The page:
Ever since Frédéric Malle highlighted perfumers by adding their names on the fragrances created for Editions de Parfums, these actors, traditionally consigned to ghost writing scents, have become more prominent. We can find out which nose created our favorite perfume, read about perfumers’ work, and even hear them explain their metier. Names of houses that employ perfumers–International Flavors & Fragrances, Givaudan, Firmenich, Symrise, Mane, Robertet–even show up in the traditional media. Magazines call noses rock stars. Fans queue to meet them at store events. Isn’t then the perfumer the most important person in the process of creating a perfume?

perfume-lab1

Yes and no. With the exception of those who direct their own brands, most perfumers are only one of many groups that influence how a fragrance will smell. Today, it’s hard to speak of a perfumer’s fingerprint on a big brand launch because many fragrances are created as a collaboration among several creators, marketing reps, sales people, and evaluators. In most cases, an individual perfumer may not have a say in the matter and simply has to follow the given direction.

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How Many Hands Touch Your Bottle of Perfume : The Evaluator

Today we have a special guest writer Lauren Salisbury. Lauren and I met as students at the IFF Perfumery Academy, and we’ve spent many hours smelling together.  A life-long lover of perfume, Lauren has worked in the fragrance industry for nearly a decade, developing fragrances for many popular brands around the globe.  She now works as an evaluator for ScentAir Technologies, Inc., and writes her blog, The Little Nose. Lauren will give you a glimpse inside a perfume lab and introduce you to a very important person–the fragrance evaluator.  

How Many Hands Touch Your Bottle of Perfume : Brief

In recent years, the media has focused on the particular talents and tasks of the perfumer, and we are fascinated. They are admired as artists, respected for their finely-tuned, highly-trained olfactory abilities and their knowledge about fragrance materials.  But few of us are aware of the perfumer’s trusted sidekick: the evaluator.  Until recently, perfumers remained completely anonymous, but today you will still rarely see mention of the evaluators in the press. Despite their work behind the scenes, not only does the evaluator help the perfumer complete the project, but also, she can significantly influence the final fragrance.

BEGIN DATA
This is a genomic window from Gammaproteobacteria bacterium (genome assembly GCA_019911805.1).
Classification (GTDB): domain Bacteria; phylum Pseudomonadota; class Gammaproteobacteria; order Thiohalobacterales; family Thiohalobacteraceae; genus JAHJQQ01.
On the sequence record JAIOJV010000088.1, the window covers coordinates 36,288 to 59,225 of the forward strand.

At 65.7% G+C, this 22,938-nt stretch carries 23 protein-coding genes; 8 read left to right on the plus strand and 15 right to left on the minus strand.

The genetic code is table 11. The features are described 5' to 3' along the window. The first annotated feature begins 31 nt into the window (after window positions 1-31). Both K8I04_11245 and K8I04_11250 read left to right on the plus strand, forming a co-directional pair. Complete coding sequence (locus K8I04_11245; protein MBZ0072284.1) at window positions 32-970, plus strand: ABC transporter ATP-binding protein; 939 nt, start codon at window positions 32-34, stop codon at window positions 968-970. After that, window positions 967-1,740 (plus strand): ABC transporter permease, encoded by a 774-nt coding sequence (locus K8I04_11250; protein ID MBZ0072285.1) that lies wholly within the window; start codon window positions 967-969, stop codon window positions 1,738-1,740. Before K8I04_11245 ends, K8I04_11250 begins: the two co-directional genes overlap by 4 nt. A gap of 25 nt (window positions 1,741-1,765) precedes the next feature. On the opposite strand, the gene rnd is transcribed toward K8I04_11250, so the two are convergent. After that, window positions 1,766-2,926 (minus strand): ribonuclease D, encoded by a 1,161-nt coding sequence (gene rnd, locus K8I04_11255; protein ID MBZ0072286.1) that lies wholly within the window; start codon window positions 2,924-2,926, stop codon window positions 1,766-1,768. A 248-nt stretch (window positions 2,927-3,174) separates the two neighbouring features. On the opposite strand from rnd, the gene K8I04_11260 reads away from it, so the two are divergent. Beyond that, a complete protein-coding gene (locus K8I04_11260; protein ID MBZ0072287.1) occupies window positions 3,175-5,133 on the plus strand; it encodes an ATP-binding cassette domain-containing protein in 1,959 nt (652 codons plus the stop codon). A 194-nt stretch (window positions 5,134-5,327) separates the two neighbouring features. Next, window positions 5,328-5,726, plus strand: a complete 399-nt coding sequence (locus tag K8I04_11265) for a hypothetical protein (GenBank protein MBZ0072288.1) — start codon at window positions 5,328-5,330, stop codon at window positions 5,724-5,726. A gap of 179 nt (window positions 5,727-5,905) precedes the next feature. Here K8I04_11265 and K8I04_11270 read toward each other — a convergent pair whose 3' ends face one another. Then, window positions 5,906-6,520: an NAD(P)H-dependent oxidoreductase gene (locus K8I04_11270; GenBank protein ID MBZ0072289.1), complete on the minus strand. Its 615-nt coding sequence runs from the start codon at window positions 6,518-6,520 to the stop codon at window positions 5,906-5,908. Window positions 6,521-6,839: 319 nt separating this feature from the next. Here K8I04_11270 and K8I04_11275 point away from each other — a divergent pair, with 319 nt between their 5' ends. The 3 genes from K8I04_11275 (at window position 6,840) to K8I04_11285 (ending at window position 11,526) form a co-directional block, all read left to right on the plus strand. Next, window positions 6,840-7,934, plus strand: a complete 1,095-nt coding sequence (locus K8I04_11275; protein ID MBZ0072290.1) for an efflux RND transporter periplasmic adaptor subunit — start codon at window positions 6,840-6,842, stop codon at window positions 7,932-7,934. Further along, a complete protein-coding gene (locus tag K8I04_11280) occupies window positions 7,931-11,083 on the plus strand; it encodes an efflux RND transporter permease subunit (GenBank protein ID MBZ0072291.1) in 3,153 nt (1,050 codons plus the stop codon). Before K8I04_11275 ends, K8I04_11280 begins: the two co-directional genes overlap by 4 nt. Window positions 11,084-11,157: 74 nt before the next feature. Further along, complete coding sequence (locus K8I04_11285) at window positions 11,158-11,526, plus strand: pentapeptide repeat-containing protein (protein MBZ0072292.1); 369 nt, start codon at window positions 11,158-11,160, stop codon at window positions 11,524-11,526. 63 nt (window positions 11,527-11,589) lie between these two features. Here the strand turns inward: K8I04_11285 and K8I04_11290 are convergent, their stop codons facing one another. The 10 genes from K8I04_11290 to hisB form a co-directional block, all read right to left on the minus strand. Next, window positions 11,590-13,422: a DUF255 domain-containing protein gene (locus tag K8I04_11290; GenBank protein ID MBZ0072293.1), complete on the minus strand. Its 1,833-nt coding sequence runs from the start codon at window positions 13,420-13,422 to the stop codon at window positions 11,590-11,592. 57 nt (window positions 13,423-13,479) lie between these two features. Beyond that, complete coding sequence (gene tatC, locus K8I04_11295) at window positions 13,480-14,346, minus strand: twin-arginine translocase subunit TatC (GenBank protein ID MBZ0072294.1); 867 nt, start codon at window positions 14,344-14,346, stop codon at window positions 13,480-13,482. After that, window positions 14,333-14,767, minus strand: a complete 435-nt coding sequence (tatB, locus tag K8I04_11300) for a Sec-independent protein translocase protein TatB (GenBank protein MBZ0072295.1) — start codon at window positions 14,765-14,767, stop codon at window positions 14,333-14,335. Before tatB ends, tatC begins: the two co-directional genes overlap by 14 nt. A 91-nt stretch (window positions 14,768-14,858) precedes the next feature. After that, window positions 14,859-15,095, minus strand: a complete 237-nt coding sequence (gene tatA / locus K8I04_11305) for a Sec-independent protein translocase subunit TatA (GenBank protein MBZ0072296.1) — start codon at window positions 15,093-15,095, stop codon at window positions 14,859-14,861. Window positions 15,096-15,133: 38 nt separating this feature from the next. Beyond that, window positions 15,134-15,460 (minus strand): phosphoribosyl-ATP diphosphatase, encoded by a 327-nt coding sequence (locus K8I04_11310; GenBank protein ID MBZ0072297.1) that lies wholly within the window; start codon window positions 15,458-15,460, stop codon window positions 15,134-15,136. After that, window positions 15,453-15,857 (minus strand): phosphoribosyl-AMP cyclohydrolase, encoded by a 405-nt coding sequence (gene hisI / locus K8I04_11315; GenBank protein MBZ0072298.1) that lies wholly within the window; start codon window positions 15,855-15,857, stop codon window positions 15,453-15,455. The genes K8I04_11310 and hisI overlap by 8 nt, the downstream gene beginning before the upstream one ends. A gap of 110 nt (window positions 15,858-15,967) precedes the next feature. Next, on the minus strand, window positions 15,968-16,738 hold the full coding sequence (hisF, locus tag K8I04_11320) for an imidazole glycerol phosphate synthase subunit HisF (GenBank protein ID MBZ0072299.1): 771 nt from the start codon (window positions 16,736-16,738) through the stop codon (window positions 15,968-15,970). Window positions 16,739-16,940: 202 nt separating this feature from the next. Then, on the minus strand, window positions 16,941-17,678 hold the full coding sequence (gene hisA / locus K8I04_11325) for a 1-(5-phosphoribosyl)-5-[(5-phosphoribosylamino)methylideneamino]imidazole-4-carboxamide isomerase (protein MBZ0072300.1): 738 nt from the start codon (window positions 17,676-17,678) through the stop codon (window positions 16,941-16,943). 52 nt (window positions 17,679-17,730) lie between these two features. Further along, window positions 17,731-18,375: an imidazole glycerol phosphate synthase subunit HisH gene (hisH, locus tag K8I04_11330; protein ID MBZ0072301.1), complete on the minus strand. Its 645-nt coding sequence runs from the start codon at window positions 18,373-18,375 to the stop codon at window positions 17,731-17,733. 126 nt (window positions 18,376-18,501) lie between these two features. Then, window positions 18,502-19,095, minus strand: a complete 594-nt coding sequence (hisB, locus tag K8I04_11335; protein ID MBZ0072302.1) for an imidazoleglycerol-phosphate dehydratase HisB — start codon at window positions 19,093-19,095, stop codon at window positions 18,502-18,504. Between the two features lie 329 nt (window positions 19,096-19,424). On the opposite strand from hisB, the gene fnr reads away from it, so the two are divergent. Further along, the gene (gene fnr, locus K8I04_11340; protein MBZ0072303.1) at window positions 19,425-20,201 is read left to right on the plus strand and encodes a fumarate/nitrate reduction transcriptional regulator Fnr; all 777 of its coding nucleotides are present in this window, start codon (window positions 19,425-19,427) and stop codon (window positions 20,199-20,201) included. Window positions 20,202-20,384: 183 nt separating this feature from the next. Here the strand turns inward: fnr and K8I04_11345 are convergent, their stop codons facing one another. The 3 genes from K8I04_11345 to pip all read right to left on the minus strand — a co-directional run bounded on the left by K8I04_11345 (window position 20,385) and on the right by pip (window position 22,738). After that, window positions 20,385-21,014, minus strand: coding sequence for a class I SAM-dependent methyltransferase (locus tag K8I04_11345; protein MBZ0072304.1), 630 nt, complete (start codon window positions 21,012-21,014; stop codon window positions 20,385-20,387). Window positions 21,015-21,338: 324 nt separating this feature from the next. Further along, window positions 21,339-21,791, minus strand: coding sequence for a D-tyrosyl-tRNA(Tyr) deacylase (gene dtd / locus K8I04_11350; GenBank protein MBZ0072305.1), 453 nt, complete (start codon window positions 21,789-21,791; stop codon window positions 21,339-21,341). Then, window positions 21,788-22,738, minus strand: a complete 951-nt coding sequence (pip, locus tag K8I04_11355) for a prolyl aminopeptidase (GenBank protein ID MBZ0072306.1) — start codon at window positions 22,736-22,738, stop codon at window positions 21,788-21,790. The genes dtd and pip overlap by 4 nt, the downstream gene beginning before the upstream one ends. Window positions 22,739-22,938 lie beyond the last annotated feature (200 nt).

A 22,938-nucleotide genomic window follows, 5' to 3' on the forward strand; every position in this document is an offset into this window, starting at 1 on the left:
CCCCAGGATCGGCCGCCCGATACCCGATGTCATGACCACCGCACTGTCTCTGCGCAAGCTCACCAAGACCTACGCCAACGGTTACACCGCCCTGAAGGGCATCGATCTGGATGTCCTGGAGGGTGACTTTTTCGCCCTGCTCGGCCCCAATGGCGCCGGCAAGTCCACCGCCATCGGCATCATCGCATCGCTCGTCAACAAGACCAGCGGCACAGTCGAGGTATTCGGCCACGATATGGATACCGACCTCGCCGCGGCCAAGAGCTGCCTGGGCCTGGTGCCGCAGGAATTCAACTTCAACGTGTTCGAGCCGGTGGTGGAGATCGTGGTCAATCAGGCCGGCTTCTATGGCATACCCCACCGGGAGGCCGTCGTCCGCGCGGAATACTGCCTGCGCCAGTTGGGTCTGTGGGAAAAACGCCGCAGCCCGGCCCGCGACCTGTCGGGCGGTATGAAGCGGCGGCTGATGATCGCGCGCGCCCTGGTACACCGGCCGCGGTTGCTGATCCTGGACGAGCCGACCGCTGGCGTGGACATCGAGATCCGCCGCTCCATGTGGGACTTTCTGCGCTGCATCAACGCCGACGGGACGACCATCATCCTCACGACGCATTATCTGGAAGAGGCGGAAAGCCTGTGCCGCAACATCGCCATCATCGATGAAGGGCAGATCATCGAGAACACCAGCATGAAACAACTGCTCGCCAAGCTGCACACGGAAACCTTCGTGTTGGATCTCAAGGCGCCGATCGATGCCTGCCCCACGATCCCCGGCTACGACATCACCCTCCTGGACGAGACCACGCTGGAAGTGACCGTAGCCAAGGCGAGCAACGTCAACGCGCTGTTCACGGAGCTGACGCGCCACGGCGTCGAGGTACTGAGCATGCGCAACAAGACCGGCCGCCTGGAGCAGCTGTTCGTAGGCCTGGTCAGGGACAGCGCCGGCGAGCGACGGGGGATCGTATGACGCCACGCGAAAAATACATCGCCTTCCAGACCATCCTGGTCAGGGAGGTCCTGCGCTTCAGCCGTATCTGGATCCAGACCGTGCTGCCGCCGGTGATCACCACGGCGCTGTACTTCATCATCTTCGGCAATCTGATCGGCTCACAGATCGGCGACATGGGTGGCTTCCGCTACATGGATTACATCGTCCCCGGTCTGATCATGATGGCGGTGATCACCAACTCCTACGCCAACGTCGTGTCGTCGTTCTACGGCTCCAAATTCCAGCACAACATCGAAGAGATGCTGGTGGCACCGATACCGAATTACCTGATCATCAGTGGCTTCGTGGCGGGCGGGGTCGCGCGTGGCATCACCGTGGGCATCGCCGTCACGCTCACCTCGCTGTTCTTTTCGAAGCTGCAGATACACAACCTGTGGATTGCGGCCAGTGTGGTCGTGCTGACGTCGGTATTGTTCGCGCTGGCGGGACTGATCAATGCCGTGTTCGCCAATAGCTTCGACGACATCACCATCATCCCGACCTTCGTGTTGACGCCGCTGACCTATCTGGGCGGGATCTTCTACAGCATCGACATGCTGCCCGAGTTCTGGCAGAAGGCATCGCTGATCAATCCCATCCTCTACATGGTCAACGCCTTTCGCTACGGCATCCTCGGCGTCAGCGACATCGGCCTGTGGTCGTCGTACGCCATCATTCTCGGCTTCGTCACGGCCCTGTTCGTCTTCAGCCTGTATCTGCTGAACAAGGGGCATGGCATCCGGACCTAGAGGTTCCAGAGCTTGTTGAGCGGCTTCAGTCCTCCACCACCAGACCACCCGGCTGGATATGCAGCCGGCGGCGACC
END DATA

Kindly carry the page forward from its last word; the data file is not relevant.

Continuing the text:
blotters

First, let me explain where the evaluator fits into the process.  When the brief, or fragrance request, arrives from the client (and by client I mean a fragrance house like Calvin Klein or Christian Dior) via the sales department, the evaluator starts her work. She reaches out to one, or several, perfumers, communicating the desired fragrance goal, as well as all the project specifications, such as the maximum cost allowed for the fragrance, material restrictions, target consumer details, and due dates.

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Designing a Fragrance : From Idea to Scent

More on how perfume is made. The International Fragrance Association of North America (IFRANA) has recently released the first in a series of several short documentary-style films.“Designing a Fragrance: From Idea to Scent” features interviews with perfumers like Carlos Benaim, Christophe Laudamiel,  Steven Claisse and Mark Banwer. It’s a short 3 minute film that outlines how a scent concept takes shape.